The son born to Tārā (Tara) and Bāli (Bali), the king of apes in Kiṣkindhyā (Kishkindhya). Aṅgada (Angada) was married to the eldest daughter of Mainda, another chief of clan of apes. Aṅgada’s son was named Dhruba. Aṅgada was first introduced in Rāmāyaṇa (Ramayana) as a judicious royal personage, not as Bāli’s or Tārā’s son. When Bāli heard Sugrīva snarling and grew apprehensive, his wife Tārā told him, “During his strolls in the forest, Prince Aṅgada learned from spies that Sugrīva has formed an alliance with two sons of Daśaratha (Dasharatha) of the Ikṣvāku (Ikshvaku) lineage. This is what I gathered from the prince’s words.”
- In Rāmāyaṇa, Aṅgada has been portrayed in the form of a well-built man. His neck was like that of a resolute lion or bull. He had massive arms, and it seems that his complexion too was dazzling. It is perhaps for this reason that he has been called dīptagnisadṛśa (diptagnisadrisha). He had amber eyes and wore a gold aṅgada or bracelet on each arm.
Although his great physical strength was one of Aṅgada’s most distinguishing features, the most important aspect of his personality was his great knowledge. The composer of Rāmāyaṇa has depicted this in the most curious terms—”Eight-fold acumen, four kinds of strength, and fourteen striking virtues—Aṅgada possesses every quality”—
budhyā hṛṣtāṅgayā yuktaṃ caturval-samanvitam/caturdaṣaguṇam mene hanumān balinaḥ sutam.
Before taking a leap across the seas, Aṅgada stood on the shore feeling disturbed and depressed about seeking out Sītā (Sita). During this time, Hanumān praised him in the aforementioned terms. Eight-fold acumen refers to—1. Listening attentively to others, 2. Expressing himself to others, 3. Gathering the essence of the subject spoken about, 5. Assimilating the essence of the discussed subject into his mind, 6. Counter debate, 7. Understanding the meaning and significance of the discussion, and 8. Philosophical and theoretical knowledge. The four kinds of strength were—physical strength, mental strength, the strength of having presence of mind, and the strength of friends and allies. And last, the fourteen skills he had were—1. Awareness about his surroundings, 2. Determination, 3. Endurance and hardships, 4. Knowledge of all subjects, 5. Efficiency, 6. Power, 7. The quality of maintaining secrecy, 8. The virtue of staying away from disputes, 9. Valour, 10. Devotion and understanding of devoutness of others, 11. Gratefulness, 12. The quality of taking care of those who sought shelter from him, 13. Necessary anger, and 14. Calmness.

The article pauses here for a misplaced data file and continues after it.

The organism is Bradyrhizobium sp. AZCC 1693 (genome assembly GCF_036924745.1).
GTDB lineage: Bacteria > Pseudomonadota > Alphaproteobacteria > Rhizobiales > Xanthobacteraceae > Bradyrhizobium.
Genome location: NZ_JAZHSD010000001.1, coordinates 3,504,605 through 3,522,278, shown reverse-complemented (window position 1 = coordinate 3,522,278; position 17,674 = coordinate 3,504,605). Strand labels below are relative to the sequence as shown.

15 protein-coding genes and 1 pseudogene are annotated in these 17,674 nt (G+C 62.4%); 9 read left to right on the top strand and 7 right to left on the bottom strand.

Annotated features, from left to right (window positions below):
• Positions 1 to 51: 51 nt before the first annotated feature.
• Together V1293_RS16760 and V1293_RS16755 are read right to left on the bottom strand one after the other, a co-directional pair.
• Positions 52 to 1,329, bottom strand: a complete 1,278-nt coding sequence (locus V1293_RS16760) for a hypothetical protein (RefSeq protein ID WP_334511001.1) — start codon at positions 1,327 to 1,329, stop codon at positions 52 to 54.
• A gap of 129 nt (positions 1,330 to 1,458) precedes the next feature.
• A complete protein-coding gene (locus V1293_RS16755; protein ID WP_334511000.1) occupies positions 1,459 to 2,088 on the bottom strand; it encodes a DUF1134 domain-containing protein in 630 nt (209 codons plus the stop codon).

These are desirable qualities in a leader. In the end, it is in terms of these virtues that Hanumān deemed Aṅgada as strong as his father and as wise and intelligent as Bṛhaspati (Brihaspati)— bṛhaspatismo budhyā vikrame sadṛśaḥ pituḥ.
[Ex. Tilakatīka (Tilakatika)]